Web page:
September 9, 2021
Indefinite Detention: Examining Guantanamo 20 Years After 9/11
Now that American troops have left Afghanistan, the story of the remaining 39 detainees in the United States military prison at Guantanamo Bay Cuba may or may not be coming to an end. The fate of these men is in the hands of both the Biden administration – which states it wants to close the facility – and the judiciary, which is more conservative and more deferential to the executive branch than it was 20 years ago when it granted limited habeas corpus rights to detainees.
What does this changed judiciary and polarized political climate mean for the remaining Guantanamo detainees? Will courts defer to executive branch claims that the U.S. Government can legally detain suspected terrorists after the withdrawal from Afghanistan as the Justice Department claims? If so, what does this say about how – or if – the judiciary will police separation of powers and protect civil liberties in the face of national security claims moving forward? And what is Congress' role in all of this – what has it done and what should it do?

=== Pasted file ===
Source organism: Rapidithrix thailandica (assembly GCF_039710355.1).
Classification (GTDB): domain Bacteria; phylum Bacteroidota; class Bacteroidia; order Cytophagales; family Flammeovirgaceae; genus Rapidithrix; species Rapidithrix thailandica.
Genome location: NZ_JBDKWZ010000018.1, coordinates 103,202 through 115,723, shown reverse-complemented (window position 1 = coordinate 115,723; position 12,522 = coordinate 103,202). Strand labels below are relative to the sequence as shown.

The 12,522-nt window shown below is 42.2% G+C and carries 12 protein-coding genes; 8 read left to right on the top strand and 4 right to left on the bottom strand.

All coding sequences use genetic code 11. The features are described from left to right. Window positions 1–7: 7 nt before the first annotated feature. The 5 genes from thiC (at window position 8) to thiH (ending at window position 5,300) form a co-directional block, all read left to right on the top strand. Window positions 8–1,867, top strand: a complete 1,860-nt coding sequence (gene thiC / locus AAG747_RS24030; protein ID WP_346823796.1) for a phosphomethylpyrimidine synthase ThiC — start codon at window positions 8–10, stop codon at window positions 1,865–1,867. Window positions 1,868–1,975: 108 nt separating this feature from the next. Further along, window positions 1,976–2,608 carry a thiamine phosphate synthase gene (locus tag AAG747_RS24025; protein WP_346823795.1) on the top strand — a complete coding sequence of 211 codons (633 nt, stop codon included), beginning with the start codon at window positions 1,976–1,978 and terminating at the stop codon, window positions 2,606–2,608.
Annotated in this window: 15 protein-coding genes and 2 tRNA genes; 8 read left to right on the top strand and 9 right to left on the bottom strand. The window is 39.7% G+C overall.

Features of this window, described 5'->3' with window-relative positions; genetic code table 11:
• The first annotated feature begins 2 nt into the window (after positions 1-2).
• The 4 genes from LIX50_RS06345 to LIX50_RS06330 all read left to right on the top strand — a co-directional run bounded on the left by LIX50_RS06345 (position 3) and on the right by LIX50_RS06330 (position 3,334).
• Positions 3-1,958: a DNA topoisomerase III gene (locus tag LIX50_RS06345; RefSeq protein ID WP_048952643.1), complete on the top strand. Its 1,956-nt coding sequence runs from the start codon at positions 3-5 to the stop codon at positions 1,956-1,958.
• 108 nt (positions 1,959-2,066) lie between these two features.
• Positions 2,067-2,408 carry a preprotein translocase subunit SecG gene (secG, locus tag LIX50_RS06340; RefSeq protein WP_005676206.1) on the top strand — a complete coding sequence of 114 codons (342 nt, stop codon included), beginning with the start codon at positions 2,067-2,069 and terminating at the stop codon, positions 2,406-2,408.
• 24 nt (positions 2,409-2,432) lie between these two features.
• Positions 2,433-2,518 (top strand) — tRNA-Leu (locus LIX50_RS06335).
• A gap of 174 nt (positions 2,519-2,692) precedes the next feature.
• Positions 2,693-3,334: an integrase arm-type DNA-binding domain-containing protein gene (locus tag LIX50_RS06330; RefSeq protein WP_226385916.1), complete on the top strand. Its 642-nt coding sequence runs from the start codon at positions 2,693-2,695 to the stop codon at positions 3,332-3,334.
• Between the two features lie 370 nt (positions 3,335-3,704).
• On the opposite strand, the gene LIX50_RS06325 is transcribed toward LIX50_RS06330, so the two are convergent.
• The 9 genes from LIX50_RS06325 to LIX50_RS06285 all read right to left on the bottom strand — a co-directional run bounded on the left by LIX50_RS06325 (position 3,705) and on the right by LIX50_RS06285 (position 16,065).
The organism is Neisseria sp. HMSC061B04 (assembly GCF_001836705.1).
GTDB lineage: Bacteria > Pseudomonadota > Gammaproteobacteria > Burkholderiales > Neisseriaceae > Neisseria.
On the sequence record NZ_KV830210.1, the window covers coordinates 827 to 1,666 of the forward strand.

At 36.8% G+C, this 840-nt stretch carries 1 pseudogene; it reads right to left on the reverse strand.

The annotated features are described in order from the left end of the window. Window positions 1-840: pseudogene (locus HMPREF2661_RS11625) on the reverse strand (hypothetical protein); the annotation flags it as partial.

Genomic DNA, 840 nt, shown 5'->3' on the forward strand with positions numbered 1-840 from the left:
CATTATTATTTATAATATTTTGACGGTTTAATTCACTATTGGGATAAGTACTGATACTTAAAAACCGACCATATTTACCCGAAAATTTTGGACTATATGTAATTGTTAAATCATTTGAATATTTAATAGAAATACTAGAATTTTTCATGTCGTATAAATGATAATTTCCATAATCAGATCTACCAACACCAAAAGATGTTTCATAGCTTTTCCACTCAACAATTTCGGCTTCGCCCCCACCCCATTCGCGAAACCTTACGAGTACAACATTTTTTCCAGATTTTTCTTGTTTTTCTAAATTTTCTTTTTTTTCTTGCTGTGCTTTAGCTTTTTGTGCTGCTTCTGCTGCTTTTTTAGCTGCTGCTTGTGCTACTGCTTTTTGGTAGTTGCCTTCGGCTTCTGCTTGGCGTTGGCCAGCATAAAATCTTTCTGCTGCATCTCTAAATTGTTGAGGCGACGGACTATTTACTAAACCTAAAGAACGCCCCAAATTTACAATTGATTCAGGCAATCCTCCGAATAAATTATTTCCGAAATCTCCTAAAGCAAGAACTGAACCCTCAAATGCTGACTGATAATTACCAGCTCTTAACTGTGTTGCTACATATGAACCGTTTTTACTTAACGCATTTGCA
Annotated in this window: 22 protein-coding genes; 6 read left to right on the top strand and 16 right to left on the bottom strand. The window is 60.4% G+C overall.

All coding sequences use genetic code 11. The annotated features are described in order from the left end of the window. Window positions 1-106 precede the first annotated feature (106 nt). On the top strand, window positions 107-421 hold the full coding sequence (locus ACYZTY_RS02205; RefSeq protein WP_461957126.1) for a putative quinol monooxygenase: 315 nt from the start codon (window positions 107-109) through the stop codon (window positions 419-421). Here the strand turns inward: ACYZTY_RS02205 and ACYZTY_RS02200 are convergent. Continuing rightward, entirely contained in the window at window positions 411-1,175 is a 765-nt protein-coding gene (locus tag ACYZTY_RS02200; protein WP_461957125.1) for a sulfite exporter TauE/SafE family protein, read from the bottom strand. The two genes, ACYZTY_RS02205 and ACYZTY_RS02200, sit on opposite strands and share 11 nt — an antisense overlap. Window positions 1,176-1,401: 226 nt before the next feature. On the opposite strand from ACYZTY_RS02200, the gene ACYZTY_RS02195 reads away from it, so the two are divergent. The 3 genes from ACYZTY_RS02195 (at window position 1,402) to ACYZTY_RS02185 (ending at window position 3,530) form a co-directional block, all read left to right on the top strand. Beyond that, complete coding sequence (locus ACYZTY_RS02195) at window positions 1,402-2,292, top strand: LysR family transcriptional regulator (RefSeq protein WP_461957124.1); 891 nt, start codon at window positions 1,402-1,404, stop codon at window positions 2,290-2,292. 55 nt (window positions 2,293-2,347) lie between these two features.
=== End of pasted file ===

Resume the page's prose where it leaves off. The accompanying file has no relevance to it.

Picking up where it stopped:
Russ Feingold, President, ACS
Linda Greenhouse, Clinical Lecturer in Law and a Senior Research Scholar in Law, Yale Law School,
Baher Azmy, Legal Director, Center for Constitutional Rights
Hina Shamsi, Director of the National Security Project, American Civil Liberties Union
Rita Siemion, Senior Counsel, U.S. Senate Judiciary Committee
Steve Vladeck, Charles Alan Wright Chair in Federal Courts, University of Texas Austin Law School